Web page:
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Motorcyclists are back on the road, and motorists and riders should work together to safely share the road this season. Failure to yield the right of way is the most-cited contributing factor in crashes invovling a motorcycle and another vehicle in Minnesota.
Motorists can do their part by looking twice for motorcyclists before changing lanes and at intersections and turns and giving riders room to ride. Motorcyclists should wear brightly-colored, high-visibility protective gear to stand out in traffic and ride as though other drivers can't see them.
The application period for the MMSC Motorcycle Safety Advisory Task Force closed on May 15, for this year's review. New task force members will be appointed by July 8.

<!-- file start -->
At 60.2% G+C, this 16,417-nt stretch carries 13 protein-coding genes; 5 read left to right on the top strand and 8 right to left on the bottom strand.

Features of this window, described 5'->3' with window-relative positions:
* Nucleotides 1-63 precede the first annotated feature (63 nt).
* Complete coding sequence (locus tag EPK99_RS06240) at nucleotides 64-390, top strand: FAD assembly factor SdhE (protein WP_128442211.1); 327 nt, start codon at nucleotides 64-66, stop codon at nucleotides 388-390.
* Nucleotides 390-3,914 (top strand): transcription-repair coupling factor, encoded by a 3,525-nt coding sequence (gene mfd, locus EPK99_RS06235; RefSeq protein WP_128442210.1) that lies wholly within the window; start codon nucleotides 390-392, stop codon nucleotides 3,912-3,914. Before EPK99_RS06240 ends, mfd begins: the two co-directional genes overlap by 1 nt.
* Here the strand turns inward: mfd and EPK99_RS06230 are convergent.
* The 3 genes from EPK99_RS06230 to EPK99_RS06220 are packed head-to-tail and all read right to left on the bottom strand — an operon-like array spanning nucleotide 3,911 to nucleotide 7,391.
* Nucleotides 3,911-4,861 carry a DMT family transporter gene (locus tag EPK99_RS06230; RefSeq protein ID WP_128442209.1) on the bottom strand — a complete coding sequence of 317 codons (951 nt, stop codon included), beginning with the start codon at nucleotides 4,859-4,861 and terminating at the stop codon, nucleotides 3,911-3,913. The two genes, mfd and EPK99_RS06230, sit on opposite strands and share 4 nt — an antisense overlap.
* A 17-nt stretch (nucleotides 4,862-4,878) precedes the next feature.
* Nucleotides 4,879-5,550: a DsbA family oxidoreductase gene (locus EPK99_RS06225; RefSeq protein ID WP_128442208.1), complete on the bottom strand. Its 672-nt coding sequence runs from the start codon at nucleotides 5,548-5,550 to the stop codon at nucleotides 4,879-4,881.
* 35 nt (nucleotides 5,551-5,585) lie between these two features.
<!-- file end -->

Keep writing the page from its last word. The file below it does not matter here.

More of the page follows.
The task force represents the diverse Minnesota motorcycling community and provides input on motorcycle safety and provides input on motorcycle safety and how the Minnesota Motorcycle Safety Program operates.
The Minnesota Motorcycle Safety Center (MMSC) is no longer offering a moped rider course. MMSC switched to new basic rider course curriculum that will not accommodate moped students.
Any person who has a valid Minnesota driver's license may operate a moped without taking the moped test. Anyone without a driver's license, regardless of age, must obtain a moped operator's permit. Additional information about moped permit requirements is online in the Motorcycle Manual.
Additional information about licensed training providers is available on the Minnesota Department of Public Safety Driver and Vehicle Services website.
Video Description: Motorcycle crash survivor Geri Katte shares her story after taking a nasty spill on I-35W. Expect the unexpected by always wearing your riding gear, and prepare for the unexpected by taking a riding training course.